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I have noted many times that I think Alfred Hitchcock is overrated. His ability is undeniable, but he has become a very questionable model of what narrative film can (should?) be. His American films particularly are praised beyond their merits, and it is an article of faith that they are superior to his British work. (A double injustice when you consider that the early formal experimentation that enabled the director to become “Hitchcock” would never have been permitted in Hollywood.)

Notorious is my favorite American Hitchcock film, probably because it is atypical of his work in many ways, including its relatively serious subject-matter. That seriousness is then wrapped in the other-worldly beauty of Ingrid Bergman and Cary Grant, a lustrous, upper-class setting and a fantasized Rio de Janeiro that far exceeds whatever romance the reality might provide. The combination is more than enough to overcome my dislike of suspense.

There is nonetheless plenty of it. I remember that the first time I saw Notorious (on late night television), I could barely sit still in the concluding scenes, as Grant helps Bergman to a waiting car while the villains, immobilized by their own trap, are powerless to stop the couple’s escape. I itched for them to get to that car and get the hell out. It is the kind of bravura sequence that only Hitchcock could pull off, the more so because of our unresolved feelings about the fate of the villain, Alexander Sebastian (Claude Rains).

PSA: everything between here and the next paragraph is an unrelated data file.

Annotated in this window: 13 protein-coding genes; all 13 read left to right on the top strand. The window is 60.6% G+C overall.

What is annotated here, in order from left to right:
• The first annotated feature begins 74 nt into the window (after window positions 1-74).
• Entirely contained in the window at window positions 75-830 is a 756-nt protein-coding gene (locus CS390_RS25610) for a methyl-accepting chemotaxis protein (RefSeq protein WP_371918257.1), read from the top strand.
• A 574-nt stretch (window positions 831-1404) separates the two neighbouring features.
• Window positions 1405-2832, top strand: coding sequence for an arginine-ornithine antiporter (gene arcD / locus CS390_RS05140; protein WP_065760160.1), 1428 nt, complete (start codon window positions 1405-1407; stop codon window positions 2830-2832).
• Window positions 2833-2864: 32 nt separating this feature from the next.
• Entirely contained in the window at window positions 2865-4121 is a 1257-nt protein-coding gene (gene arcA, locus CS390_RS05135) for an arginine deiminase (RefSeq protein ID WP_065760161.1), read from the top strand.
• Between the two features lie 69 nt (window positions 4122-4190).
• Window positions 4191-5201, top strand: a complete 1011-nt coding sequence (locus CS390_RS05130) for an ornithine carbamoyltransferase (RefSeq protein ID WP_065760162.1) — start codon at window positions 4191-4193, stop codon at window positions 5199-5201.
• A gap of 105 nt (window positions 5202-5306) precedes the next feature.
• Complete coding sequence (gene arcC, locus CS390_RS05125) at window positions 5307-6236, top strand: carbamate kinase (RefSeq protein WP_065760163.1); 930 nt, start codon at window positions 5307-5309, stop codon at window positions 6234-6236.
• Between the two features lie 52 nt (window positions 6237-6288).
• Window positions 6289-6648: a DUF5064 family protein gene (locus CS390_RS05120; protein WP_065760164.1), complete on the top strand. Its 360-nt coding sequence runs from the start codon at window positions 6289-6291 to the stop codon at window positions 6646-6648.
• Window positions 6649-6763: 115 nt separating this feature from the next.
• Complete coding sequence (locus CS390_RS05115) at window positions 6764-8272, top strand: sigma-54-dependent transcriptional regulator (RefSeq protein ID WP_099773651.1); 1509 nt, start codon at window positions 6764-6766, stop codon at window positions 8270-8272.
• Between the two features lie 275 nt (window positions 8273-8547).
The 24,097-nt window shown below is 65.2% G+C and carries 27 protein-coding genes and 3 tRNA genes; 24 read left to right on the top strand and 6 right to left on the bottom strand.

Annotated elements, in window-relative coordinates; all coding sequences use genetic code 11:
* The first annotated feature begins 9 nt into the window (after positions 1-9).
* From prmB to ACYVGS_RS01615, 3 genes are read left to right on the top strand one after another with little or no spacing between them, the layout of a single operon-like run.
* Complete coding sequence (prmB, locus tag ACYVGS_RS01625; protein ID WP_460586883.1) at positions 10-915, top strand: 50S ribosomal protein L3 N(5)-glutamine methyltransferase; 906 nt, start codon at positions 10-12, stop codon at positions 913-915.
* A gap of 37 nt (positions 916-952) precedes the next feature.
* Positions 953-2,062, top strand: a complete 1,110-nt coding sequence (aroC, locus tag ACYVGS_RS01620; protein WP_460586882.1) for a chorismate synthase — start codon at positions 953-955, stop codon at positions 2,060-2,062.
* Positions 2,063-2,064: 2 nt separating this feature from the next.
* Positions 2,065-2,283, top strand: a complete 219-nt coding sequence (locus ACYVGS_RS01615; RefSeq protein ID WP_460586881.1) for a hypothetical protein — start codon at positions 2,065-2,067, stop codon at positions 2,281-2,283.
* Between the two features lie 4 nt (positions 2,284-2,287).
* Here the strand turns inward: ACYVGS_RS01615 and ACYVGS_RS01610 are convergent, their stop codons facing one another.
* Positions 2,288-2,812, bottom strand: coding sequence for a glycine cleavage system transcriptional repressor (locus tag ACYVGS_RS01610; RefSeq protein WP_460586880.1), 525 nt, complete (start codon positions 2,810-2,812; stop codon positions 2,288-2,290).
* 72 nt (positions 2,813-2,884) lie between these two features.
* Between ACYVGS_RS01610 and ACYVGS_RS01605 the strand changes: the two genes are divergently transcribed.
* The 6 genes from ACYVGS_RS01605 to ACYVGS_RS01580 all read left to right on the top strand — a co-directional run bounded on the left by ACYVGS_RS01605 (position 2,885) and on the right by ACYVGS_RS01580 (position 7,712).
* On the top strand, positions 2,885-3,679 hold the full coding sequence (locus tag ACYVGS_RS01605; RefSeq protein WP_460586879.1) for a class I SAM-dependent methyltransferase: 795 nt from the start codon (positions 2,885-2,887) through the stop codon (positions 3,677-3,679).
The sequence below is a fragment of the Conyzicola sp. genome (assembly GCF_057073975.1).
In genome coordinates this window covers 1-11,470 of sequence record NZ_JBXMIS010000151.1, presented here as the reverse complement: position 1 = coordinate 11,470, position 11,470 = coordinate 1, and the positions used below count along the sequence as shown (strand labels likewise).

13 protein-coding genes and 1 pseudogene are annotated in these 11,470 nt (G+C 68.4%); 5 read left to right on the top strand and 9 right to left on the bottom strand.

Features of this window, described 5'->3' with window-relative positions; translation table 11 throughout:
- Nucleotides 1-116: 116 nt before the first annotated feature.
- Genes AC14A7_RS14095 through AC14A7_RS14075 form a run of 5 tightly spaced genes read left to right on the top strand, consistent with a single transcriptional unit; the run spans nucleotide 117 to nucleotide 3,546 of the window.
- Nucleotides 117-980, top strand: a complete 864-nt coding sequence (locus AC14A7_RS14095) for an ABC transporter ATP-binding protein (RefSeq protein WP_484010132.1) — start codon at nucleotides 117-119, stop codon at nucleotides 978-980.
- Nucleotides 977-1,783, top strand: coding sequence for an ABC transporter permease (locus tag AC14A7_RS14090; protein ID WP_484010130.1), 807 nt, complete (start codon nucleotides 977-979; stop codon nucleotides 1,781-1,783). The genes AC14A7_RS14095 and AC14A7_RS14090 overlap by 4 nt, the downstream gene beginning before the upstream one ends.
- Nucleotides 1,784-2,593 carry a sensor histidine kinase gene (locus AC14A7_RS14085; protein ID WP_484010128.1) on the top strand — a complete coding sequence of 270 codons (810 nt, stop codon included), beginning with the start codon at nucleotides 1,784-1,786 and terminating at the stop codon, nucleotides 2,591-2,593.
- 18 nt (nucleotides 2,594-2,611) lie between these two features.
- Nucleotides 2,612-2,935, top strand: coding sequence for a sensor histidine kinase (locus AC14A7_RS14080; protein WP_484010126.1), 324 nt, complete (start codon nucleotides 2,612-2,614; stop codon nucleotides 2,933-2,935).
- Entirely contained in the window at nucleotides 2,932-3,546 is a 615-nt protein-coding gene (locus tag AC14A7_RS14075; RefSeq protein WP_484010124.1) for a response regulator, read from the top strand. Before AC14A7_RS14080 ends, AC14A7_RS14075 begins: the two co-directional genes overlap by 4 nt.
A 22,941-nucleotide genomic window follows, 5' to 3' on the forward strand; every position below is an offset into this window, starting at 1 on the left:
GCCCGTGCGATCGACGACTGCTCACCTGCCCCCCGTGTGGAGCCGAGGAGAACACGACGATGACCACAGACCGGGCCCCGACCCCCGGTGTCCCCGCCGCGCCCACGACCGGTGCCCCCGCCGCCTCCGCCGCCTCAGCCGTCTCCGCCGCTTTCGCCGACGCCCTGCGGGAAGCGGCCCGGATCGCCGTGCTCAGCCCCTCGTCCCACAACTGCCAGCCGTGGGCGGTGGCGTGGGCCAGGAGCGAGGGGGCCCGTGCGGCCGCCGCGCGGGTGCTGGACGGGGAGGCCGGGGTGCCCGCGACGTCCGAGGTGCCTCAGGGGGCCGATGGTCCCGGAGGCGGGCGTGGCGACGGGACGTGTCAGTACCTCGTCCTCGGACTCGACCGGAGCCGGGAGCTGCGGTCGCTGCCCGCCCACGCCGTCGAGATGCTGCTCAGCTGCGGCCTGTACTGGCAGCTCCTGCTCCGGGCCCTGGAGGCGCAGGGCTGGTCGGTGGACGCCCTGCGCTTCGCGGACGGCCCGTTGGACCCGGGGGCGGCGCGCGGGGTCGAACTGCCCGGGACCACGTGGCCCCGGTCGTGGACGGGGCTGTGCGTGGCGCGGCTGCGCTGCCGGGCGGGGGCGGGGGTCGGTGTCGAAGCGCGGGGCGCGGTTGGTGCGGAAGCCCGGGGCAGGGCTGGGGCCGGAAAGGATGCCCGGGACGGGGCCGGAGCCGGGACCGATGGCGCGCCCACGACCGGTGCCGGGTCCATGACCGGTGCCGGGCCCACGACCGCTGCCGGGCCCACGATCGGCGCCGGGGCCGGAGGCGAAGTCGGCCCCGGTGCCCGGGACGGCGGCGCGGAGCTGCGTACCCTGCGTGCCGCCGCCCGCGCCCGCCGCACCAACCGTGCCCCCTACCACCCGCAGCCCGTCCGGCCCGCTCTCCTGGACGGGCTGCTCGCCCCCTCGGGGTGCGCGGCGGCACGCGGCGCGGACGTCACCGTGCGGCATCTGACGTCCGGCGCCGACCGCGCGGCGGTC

Sebastian is, in fact, central to the film’s affect. We know that he has been slowly poisoning Bergman. We also know he is a Nazi. If we have no illusions about his ruthlessness, we also know that he is lonely, dominated by his mother, trapped among his co-conspirators and still in love with Bergman. Thanks in no small part to Rains’s softly spoken appeal, Sebastian is tragically divided against himself, a broken, jagged mirror of conflicted feelings.

Such emotional complexity supports the assertion made by American cultural chauvinists that Hitchcock needed Hollywood to achieve his “vision” fully.* It is worth pointing out the double-edge of that proposition, however. Because if Hitchcock needed Hollywood to blossom, that means he was far from being a singular “genius” or visionary artist; he was only as good as the collaborators and resources that helped him to achieve his potential.

And at a price: all that brilliance had to be easy to digest. Notorious is an engrossing, sparkling fantasy, but also a slick product. That is why the excessive praise is troublesome. By all means acknowledge the accomplishment, enjoy the results, study the technique and marvel at what the studio system made possible. Just do not forget that like tailored clothes, Hollywood constricts as much as it makes people look their best.*For example: “…Hitchcock’s move to Hollywood seems in retrospect an inevitable step in his development. He had done as much in Britain as he could.” in A Hitchcock Reader, edited by Marshall Deutelbaum and Leland Poague, p.135